Below The Sea
Blame It On The Past
Where Are My
his weekend is Canadian Thanksgiving (Canada: Where we ration our holidays, damn it), and as a result I’m in my hometown for the first time since becoming single again. That would have made for a weird weekend no matter what else happened, but I’ve been watching movies about the past and growing up, listening to the Mountain Goats’ Tallahassee too much and taking my dog for long walks at night. All of which would be completely meaningless in the context of Quebec instrumentalists Below The Sea’s third album and first with bassist Victor Meyer except that Blame It On The Past basically is my weekend. It’s quieter than normal and content to be solitary, a little melancholy but ultimately hopeful. No word yet on whether or not it adores John Darnielle, but it matches up well enough to these early mornings in the basement with the family computer, trying to get something down before fatigue catches up. Perversely enough these weekends are among the ones I most enjoy, and likewise Below The Sea manages to rear their head high above the quarantine wall where we keep all the shitty “post-rockers.”
Even the song titles fit reflection and space and rest: “Anonymity,” “Ceremonies,” “Stroll Down Memory Lane,” “Careful Confrontations.” With Meyer they’re now a regular power trio, and main instrumentalist Patrick Lacharité, while still playing with the calm precision of their older material, branches out into more shadings of piano, programming and “noises.” Second track “As Is” even briefly mounts to a stuttering near-collapse before politely ushering itself out of earshot, but mostly this is carefully and superbly modulated music, the sound of three people reaching for moments of small splendor and overshooting the mark a little. Small touches colour in the stark outlines of these songs, trombone (courtesy of Mathieu Grisé of destroyalldreamers) and a piano duet on “Ceremonies,” Ulrich Schnauss lending a little of that Morr magic to “Stroll Down Memory Lane,” recorder and clarinet wending their way through “Sleigh Bells” (which, thankfully, doesn’t have any), and timbales adding extra swing to beautifully keening closer “Well Water.” Even the unassisted songs show off an impressive interplay, Pascal Asselin on drums urging the song forward as Meyer and Lacharité slowly and hypnotically dart through each others’ lines.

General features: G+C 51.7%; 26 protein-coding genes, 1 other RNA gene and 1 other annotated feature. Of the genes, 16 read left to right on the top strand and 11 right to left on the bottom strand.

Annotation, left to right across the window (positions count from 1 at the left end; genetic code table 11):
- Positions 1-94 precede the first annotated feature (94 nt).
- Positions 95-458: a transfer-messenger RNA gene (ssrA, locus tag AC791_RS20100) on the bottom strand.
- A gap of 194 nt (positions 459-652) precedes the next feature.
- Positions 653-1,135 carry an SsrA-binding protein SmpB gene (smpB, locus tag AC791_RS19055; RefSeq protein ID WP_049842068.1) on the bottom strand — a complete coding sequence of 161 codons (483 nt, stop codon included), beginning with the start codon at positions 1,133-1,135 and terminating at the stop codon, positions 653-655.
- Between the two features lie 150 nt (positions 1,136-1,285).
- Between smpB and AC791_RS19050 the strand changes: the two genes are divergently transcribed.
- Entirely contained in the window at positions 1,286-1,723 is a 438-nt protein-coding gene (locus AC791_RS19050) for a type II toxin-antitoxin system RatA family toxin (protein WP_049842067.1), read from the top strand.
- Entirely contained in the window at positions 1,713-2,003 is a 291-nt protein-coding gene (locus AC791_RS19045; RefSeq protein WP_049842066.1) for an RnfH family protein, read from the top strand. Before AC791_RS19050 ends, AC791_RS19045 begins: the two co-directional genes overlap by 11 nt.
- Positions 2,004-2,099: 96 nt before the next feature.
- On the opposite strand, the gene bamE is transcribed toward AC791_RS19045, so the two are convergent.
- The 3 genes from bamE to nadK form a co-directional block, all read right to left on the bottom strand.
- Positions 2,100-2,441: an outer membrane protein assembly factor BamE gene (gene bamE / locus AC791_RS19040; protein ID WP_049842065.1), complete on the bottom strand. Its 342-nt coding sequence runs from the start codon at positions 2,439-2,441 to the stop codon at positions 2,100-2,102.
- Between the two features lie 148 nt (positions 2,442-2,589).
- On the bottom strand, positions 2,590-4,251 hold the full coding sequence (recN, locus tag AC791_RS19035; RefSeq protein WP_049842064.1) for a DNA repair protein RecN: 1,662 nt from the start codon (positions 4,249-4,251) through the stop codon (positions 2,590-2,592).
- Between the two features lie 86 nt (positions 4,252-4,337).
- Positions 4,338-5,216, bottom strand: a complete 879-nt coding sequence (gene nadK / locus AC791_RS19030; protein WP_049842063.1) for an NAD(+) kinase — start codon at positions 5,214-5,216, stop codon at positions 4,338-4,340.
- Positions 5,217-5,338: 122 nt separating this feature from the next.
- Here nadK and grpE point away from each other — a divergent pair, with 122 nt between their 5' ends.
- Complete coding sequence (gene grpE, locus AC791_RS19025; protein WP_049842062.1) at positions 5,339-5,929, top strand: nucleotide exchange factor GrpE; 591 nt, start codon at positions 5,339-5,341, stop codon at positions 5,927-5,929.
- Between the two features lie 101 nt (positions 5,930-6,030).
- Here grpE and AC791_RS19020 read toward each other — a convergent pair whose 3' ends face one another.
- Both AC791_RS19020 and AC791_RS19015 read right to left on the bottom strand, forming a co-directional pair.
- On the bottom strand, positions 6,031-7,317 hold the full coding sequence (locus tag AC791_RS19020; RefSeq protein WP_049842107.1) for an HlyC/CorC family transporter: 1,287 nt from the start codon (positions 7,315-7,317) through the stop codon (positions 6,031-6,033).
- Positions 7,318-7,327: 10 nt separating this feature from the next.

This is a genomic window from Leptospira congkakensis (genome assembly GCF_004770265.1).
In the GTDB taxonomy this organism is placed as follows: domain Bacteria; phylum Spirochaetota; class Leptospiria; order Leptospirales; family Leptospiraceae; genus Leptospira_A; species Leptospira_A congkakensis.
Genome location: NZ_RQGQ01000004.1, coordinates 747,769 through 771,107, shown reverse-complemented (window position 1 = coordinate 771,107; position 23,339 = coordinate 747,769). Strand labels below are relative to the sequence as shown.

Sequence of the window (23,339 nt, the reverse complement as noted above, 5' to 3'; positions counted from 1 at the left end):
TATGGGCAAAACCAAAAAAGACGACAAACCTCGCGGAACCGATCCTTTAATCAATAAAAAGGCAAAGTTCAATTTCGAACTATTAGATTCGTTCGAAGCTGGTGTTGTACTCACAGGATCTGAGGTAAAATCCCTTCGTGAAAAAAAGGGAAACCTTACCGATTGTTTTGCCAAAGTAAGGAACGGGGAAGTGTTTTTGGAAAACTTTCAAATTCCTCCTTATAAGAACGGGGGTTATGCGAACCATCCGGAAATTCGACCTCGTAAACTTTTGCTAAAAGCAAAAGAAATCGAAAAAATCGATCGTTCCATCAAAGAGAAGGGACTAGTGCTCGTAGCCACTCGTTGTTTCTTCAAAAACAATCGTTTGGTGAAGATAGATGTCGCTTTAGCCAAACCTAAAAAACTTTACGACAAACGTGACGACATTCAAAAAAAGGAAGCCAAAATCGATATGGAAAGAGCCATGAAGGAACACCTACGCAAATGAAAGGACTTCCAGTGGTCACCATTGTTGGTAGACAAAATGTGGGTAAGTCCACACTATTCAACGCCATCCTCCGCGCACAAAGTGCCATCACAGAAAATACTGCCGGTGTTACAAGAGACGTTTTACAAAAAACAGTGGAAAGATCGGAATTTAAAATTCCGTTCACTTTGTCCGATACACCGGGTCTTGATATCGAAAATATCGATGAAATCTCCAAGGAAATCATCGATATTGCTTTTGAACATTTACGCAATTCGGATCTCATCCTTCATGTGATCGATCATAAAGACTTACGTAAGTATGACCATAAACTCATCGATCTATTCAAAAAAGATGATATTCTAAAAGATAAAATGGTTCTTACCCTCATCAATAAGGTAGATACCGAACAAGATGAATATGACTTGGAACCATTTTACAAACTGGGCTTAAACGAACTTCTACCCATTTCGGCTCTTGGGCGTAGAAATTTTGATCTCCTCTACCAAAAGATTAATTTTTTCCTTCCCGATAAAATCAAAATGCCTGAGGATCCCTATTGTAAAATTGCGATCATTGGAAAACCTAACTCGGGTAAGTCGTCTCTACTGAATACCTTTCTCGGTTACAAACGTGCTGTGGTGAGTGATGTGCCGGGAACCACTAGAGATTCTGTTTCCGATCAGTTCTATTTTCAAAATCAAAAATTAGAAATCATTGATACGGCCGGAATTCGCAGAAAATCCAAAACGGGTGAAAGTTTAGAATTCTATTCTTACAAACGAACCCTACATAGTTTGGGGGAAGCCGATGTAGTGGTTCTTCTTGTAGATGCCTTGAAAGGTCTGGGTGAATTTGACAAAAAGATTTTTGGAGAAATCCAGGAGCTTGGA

Usually when instrumental groups are trying to impress these days they go for scope and scale, and it’s a pleasant relief to find a band that are willing to devote as much expertise and effort to carving lovely miniatures out of the silence instead. There is never the air of the histrionic crescendo here; all epiphanies are gentle. They also avoid the opposite trap of precious obscurity; instead they kindly offer up striking, evocative liner notes, each song briefly sketched out with an aphorism or a description with ghostly old photos looking in the background. The cover alone is one of the more striking ones I’ve seen in recent times. Although packaging never compensates for bad music, done properly it enhances what’s on the disc; You get a sense of what the band might mean by these sounds without ever feeling penned in, prevented from adding your own emotional two cents.
More than anything else, this is modest music, in aims and in execution (although not in success). Usually that sort of comment gets taken as dismissive, but why would I want all the music I love to be equally outsized? The epigram to “Anonymity” runs
Not everyone craves attention.and in the context of this music it doesn’t feel dismissive. This is music for waking up the next morning and realizing your headache is gone, and that you don’t have to go to work until tomorrow. For small victories, the kind most of us have. It’s great when music lets us be larger than our lives, but sometimes we need it to be an anchor instead of wings, to ground us in the here and now and remind us that beauty doesn’t just happen elsewhere.
Not everyone wants to be a star.
Stars are for nights and sidewalks.
Reviewed by: Ian Mathers
Reviewed on: 2005-10-11